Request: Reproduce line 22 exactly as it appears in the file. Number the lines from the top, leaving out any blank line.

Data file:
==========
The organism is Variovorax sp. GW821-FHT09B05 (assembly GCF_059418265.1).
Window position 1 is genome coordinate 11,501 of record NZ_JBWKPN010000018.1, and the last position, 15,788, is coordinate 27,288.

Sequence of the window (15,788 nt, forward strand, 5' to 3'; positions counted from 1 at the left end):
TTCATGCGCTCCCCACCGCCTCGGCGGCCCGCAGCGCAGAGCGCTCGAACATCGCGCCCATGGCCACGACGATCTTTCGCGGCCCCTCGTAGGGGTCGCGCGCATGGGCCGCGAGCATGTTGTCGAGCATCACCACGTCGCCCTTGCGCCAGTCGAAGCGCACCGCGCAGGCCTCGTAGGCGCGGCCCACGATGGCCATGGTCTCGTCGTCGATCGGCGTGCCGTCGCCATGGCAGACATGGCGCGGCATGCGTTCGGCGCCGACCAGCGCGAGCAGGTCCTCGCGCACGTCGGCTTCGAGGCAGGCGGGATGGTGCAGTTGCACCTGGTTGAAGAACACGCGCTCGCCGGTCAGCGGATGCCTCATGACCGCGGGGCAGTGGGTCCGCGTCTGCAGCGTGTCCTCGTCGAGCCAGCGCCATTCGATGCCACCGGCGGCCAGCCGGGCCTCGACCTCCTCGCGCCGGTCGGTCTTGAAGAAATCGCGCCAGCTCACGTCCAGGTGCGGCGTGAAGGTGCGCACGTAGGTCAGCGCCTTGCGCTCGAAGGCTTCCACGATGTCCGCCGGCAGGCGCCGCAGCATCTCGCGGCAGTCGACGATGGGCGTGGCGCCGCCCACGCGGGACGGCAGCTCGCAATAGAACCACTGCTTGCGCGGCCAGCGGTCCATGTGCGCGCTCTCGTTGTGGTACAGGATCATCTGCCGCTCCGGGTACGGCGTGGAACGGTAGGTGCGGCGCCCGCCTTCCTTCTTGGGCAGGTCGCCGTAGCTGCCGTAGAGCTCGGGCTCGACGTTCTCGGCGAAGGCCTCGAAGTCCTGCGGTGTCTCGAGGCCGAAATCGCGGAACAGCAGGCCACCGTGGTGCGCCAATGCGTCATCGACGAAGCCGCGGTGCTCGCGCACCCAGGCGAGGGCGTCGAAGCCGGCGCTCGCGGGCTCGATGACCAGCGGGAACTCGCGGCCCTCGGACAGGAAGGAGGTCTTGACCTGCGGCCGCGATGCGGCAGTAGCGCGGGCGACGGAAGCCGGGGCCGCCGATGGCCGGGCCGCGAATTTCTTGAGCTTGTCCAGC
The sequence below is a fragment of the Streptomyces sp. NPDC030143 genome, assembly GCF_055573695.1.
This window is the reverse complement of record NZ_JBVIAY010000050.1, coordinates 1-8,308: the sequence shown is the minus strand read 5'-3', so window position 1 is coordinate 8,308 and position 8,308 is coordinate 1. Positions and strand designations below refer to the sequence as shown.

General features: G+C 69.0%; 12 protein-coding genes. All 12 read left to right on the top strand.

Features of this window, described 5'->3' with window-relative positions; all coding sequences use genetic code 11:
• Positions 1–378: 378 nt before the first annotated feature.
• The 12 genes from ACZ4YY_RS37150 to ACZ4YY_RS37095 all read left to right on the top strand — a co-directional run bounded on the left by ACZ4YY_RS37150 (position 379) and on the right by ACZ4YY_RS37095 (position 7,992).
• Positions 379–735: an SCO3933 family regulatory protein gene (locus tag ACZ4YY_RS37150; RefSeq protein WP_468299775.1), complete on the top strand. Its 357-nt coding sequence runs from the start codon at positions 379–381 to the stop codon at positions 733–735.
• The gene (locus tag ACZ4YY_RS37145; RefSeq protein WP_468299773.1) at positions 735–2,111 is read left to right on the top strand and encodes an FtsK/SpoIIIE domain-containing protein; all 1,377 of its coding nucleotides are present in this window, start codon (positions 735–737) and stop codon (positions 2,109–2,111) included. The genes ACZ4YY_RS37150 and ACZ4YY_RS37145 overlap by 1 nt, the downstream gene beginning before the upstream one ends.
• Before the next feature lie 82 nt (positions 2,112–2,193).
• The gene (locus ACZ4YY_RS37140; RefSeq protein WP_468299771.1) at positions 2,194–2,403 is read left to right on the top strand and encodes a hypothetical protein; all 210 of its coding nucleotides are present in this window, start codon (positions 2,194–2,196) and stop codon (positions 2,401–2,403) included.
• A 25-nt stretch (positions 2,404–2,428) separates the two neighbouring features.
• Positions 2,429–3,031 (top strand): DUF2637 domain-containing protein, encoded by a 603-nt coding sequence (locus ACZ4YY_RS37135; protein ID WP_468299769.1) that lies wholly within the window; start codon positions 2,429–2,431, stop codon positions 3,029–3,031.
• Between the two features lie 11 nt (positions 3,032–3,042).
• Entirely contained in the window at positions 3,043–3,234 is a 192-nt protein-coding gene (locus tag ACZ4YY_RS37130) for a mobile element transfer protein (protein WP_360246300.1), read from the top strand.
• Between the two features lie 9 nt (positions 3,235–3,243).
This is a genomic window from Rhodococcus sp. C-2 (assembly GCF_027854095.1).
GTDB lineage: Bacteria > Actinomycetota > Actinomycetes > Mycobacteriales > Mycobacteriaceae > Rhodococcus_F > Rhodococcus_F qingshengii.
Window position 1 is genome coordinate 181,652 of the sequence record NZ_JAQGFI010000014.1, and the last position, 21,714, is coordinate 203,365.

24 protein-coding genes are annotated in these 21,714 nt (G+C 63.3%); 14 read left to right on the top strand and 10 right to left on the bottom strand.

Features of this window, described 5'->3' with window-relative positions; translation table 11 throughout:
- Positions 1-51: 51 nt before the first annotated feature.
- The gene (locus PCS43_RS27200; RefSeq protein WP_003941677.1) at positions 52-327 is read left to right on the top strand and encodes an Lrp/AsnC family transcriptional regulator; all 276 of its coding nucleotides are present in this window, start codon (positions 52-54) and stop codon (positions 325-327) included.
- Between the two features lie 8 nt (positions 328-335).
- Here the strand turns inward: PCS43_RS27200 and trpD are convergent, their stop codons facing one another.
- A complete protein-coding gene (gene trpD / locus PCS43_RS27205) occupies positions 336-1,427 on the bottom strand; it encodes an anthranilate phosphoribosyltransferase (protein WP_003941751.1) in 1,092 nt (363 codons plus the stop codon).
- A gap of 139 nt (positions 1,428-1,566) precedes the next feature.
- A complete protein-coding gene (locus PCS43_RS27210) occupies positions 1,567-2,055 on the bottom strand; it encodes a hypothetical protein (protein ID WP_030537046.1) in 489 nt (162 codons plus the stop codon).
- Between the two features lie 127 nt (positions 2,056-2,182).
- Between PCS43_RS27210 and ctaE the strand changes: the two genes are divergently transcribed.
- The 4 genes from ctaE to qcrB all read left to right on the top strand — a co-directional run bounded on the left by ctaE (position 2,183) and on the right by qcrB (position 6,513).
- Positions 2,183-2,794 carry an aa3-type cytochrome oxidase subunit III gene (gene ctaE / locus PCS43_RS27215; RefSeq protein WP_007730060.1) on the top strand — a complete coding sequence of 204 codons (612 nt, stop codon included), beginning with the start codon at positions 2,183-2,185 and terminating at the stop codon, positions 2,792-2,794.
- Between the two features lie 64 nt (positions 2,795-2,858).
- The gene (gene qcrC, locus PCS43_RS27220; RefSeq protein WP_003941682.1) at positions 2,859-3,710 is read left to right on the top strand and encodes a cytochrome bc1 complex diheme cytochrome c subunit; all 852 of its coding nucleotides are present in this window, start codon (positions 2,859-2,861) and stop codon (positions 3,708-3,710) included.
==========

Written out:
Window position 1 is genome coordinate 181,652 of the sequence record NZ_JAQGFI010000014.1, and the last position, 21,714, is coordinate 203,365.